By Steve Holland and David Morgan
WASHINGTON (Reuters) - Democrats planned to plow ahead on Thursday at U.S. President Donald Trump's impeachment trial with their arguments for removing him from office, but Republicans showed no signs of softening their resistance to the Democratic case.
U.S. Representative Adam Schiff and other Democratic impeachment managers are pressing their argument that Trump should be convicted of two articles of impeachment passed by the House last month - abuse of power and obstruction of Congress - for pressuring Ukraine to investigate Democratic rival Joe Biden last year, and impeding the inquiry into the matter.
Blocked so far in their drive to persuade the Republican-led Senate to let them call new witnesses, Democrats are using their time instead to outline an extensive narrative, complete with video clips, based on the testimony presented during hearings in the Democratic-controlled House of Representatives.
The case focuses on efforts by Trump and his aides to pressure Ukrainian President Volodymyr Zelenskiy to investigate Biden, a leading 2020 Democratic presidential contender, and Biden's son on unsubstantiated corruption charges as well as a discredited theory that Ukraine, not Russia, meddled in the 2016 presidential election. Nearly $400 million in U.S. military aid to Ukraine was frozen during that period.
"We have the evidence to prove President Trump ordered the aid withheld, he did so to force Ukraine to help his re-election campaign," Schiff said during arguments on Wednesday that stretched for eight hours. "We can and will prove President Trump guilty of this conduct and of obstructing the investigation into his conduct."
Trump denies wrongdoing and his fellow Republicans, who control the U.S. Senate, say his behavior does not fit the description of "high crimes and misdemeanors" outlined in the U.S. Constitution as a reason to oust a president.
He is almost certain to be acquitted by the 100-member Senate, where a two-thirds majority of those present is needed to remove him from office. But the case could help determine whether Trump wins a second term in November's election.
Democrats have two more days to make their opening arguments. Trump's defense team, a group of White House lawyers and outside counsel, will have three days for rebuttal.
Trump lawyer Jay Sekulow said it was unclear whether the Trump defense would need all three days.
"We will make a determination on our presentation based on what we are responding to and based on our affirmative case," Sekulow said. "I don't know if it will take 10 hours, 14 hours, 24 hours or six hours."
Democrats said they will focus on the Constitution, the impeachment articles and the facts relating to them on Thursday.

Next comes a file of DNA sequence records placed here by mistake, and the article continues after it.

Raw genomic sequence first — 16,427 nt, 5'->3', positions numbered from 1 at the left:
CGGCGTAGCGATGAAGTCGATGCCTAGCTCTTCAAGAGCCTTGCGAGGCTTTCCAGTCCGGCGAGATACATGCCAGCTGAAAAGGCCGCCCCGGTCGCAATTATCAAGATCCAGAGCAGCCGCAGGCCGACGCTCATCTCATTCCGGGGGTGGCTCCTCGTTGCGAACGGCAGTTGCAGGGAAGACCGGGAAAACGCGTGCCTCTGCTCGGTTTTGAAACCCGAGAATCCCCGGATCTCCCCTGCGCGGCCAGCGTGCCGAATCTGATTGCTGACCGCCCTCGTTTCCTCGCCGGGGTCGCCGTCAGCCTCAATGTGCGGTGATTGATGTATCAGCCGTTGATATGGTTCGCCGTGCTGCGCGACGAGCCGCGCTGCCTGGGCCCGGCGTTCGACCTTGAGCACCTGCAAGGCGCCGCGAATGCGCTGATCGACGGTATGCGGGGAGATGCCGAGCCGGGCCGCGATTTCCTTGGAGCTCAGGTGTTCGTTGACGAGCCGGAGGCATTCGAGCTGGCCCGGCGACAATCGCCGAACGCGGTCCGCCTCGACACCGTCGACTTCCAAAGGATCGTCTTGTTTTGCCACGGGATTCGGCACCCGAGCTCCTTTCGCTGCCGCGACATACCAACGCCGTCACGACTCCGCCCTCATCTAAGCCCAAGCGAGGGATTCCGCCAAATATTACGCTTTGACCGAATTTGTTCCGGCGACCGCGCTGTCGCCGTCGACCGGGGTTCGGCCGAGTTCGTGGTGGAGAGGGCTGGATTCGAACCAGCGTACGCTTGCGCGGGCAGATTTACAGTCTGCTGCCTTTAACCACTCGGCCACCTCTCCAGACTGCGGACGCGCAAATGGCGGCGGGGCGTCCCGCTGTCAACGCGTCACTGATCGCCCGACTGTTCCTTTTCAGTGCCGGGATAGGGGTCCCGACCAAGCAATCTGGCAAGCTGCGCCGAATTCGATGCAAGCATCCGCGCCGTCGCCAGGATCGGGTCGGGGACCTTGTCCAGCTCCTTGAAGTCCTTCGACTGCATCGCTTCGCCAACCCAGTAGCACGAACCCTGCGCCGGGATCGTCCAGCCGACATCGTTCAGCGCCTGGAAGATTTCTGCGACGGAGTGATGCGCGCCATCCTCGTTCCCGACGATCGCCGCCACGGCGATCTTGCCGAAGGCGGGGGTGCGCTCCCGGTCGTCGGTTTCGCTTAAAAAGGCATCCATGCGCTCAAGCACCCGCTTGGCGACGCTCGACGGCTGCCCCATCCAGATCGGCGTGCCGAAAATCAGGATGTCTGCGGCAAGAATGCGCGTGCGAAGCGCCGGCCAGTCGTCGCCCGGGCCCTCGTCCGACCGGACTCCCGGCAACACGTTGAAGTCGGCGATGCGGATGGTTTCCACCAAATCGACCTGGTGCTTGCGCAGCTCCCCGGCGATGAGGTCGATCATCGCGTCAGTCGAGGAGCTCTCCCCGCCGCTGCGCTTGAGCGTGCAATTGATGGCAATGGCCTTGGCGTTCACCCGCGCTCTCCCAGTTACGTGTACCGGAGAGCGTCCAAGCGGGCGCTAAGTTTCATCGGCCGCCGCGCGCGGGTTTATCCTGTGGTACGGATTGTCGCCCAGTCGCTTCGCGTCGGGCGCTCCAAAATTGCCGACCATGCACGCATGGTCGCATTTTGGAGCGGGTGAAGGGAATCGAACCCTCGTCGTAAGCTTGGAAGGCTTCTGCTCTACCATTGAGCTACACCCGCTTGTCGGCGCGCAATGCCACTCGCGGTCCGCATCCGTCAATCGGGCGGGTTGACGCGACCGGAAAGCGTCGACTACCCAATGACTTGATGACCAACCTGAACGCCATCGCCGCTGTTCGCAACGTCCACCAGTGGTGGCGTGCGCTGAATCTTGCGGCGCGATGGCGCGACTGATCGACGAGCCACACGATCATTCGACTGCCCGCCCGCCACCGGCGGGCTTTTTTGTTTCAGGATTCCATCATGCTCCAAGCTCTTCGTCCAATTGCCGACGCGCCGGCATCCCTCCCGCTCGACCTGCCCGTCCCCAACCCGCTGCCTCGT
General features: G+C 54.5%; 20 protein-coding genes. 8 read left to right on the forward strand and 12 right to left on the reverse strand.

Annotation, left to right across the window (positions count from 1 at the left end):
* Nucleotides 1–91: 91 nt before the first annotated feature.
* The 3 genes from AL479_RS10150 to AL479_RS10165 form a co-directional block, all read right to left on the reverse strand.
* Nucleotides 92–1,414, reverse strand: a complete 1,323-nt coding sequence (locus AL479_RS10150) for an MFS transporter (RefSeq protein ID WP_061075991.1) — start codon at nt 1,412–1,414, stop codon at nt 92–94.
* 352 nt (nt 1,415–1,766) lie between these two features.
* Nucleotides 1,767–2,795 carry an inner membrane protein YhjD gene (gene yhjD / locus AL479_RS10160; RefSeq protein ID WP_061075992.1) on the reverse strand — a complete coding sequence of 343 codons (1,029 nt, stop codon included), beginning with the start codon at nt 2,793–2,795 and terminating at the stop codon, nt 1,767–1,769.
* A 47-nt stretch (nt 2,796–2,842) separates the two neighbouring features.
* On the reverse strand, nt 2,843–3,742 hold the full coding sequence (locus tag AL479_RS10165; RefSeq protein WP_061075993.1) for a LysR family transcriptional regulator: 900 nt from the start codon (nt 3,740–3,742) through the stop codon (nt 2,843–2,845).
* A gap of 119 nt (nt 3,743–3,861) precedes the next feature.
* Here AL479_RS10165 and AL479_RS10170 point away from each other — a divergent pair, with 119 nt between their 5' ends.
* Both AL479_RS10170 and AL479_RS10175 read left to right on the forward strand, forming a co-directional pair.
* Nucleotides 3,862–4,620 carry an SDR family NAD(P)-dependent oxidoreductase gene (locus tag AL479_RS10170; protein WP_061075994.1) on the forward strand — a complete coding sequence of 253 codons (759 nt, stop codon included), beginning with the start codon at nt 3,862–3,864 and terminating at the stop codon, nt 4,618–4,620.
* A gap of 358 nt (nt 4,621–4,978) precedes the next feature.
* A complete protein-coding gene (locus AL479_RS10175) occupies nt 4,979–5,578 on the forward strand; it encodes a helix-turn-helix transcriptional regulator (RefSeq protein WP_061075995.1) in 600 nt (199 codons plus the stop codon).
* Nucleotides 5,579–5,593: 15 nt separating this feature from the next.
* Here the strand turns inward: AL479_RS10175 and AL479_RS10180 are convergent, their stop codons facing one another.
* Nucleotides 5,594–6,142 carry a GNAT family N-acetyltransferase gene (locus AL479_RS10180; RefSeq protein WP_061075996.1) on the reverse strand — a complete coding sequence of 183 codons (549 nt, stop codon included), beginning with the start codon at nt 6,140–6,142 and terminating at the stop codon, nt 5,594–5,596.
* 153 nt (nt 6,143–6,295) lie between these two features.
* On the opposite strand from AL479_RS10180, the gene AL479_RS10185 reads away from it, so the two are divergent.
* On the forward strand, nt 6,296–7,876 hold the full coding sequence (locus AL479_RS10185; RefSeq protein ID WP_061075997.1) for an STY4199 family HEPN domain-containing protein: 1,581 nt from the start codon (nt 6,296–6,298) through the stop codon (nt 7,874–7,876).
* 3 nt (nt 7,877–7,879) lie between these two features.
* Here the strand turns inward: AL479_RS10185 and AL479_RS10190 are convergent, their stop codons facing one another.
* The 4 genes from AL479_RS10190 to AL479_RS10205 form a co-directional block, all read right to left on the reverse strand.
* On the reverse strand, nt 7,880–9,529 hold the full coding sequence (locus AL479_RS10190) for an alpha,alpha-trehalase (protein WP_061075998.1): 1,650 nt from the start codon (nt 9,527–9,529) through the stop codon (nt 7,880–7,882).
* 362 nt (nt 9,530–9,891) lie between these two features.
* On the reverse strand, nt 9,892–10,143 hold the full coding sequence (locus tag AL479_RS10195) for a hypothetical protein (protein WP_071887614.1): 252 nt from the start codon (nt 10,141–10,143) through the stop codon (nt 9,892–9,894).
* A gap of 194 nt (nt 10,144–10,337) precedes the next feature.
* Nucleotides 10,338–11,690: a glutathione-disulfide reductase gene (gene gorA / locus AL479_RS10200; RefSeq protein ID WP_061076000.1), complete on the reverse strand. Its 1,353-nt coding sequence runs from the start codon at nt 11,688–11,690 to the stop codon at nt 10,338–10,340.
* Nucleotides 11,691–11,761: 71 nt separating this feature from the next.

"Now we're going to start talking about the law, the impeachment articles and bringing together the facts and the chronology here," Democratic Representative Jason Crow, one of the impeachment managers presenting the case, said on CNN.
So far, the House impeachment managers' presentation appears to have had little impact on the Senate's deep partisan split.
"I didn't hear anything new, at all," said Republican Senator John Barrasso. He repeated Republican criticism that Democrats are pursuing a politically-driven effort to oust Trump from office before the November presidential election.
But Democratic Senator Chris Van Hollen said: "Anyone following this testimony will see that the truth is right there in plain sight. It's very clear that President Trump used all the agencies of the federal government to pursue his scheme."
Senator John Kennedy, a Republican close to Trump, was listening to what he called Schiff's "eloquent" presentation.
"Most if not all senators are hearing the prosecution and the case of the defense for the first time," Kennedy said, adding that most senators had not read a transcript of the proceedings from the House impeachment investigation. "Senators, because they've been busy being senators, have not heard the case."
Trump, who arrived back in Washington on Wednesday night from the World Economic Forum in Davos, Switzerland, condemned the proceedings as "unfair & corrupt" in a Twitter post on Thursday.
A Reuters-Ipsos poll released on Wednesday found a bipartisan majority of Americans want to see new witnesses testify in the impeachment trial.
Trump barred administration officials, including Secretary of State Mike Pompeo and former national security adviser John Bolton, from testifying in the House investigation and withheld documents sought by lawmakers.Original Article ©Copyrights Reuters